CIOs and other innovators are already building and using advanced technology in and outside the workplace, so what can we expect 2023 to look like from an IT perspective?

It has, for several years, been an employees’ market, and while spiralling salary demands aren’t sustainable in the long term, there are few signs of supply easing in the near future. In fact, the labour pool is practically tapped out at this point. The move to remote working meant businesses could take on people from new locations and situations, like stay-at-home parents; but most of those with interest have been recruited in the last two years.

Prashanth Chandrasekar, CEO of Stack Overflow, said that rather than remaining stagnant – a problem in itself – the pool of available employees might actually be shrinking: “The labour pool may actually be contracting due to…increasing insularity and anti-immigrant fervour around the world.

In the US, for example, the number of immigrants holding a US H-1B visa and high-tech job fell 9% in 2021 from 2020, the highest drop in a decade. In 2022, with layoffs hitting H-1B holders who will now be forced to return home, the drop may even steeper.

” The UK has already experienced this in the aftermath of the Brexit vote, and so far the Government seems to have little idea how to remedy the situation.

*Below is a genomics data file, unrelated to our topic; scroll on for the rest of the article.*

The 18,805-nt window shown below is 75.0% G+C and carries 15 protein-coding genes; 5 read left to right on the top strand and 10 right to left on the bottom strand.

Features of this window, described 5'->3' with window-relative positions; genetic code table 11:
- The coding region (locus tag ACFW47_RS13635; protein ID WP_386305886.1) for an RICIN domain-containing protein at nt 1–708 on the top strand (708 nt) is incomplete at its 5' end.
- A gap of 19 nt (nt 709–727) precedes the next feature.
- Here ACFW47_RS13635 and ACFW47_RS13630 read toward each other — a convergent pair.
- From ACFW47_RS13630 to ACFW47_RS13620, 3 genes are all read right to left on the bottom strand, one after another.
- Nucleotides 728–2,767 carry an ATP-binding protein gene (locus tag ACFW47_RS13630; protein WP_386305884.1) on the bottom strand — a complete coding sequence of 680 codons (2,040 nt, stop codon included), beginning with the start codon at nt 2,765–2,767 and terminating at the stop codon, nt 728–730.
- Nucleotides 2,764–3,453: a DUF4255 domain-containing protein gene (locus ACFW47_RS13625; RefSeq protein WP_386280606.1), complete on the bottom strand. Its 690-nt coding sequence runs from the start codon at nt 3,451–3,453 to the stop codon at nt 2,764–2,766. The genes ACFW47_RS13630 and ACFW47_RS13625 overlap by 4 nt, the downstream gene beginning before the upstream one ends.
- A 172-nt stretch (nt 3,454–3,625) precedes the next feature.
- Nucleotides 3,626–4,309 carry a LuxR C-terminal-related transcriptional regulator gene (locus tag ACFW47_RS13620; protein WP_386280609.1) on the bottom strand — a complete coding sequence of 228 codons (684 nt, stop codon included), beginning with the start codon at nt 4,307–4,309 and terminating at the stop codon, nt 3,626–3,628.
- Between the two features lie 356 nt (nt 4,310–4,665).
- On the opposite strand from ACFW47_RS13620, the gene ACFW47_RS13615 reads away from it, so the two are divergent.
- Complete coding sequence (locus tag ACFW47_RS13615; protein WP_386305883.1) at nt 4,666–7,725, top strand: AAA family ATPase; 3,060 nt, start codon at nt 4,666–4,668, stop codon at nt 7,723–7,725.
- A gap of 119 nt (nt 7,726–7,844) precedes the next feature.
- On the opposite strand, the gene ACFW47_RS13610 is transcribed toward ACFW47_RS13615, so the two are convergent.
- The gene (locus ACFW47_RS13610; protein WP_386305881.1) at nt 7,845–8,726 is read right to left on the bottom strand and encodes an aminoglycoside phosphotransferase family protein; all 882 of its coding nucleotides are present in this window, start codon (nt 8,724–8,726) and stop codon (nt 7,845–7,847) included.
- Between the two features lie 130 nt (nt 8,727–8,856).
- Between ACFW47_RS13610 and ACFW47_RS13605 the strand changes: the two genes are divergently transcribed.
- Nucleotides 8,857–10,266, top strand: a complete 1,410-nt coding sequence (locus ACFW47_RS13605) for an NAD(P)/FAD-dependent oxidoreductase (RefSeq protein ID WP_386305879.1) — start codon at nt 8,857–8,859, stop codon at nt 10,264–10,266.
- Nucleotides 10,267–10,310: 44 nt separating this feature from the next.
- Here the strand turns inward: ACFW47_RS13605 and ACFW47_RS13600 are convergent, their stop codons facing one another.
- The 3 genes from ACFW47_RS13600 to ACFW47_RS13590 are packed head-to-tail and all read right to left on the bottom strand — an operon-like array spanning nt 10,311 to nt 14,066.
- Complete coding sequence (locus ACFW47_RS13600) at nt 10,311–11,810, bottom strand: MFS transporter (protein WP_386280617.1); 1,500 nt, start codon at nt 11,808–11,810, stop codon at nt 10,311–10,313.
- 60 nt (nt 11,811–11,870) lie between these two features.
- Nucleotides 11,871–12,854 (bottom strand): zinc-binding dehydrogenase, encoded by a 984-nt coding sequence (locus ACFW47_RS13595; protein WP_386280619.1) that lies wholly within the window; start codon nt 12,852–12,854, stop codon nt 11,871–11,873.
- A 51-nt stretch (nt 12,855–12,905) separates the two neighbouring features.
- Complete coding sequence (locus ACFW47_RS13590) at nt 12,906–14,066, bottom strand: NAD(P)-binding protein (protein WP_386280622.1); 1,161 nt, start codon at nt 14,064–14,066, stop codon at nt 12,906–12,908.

The invisible ambient technology evolution powered by AI

This may sound surprising, but the next evolution of technology is likely to happen largely unnoticed. No ground-breaking product or device, just seamless digital experiences that happen automatically based on a person’s particular preferences, needs or the environments they are in. This is being fuelled by a changing compute landscape, with the exponential growth of AI-based technologies and experiences.

This technology evolution is known as “ambient intelligence,” when there is no need for people to consciously interact with the technologies they use every day. The billions of different devices worldwide still have a role, but fade effortlessly into the background – almost invisibly – only coming to the fore when necessary.

Andy Rose, VP of Technology Strategy at the leading technology organisation Arm, says, “Ambient experiences mean more technologies becoming invisibly part of our lives. This requires more computing power, more advanced AI and even greater security as personal data informs everyone’s own ambient experience.”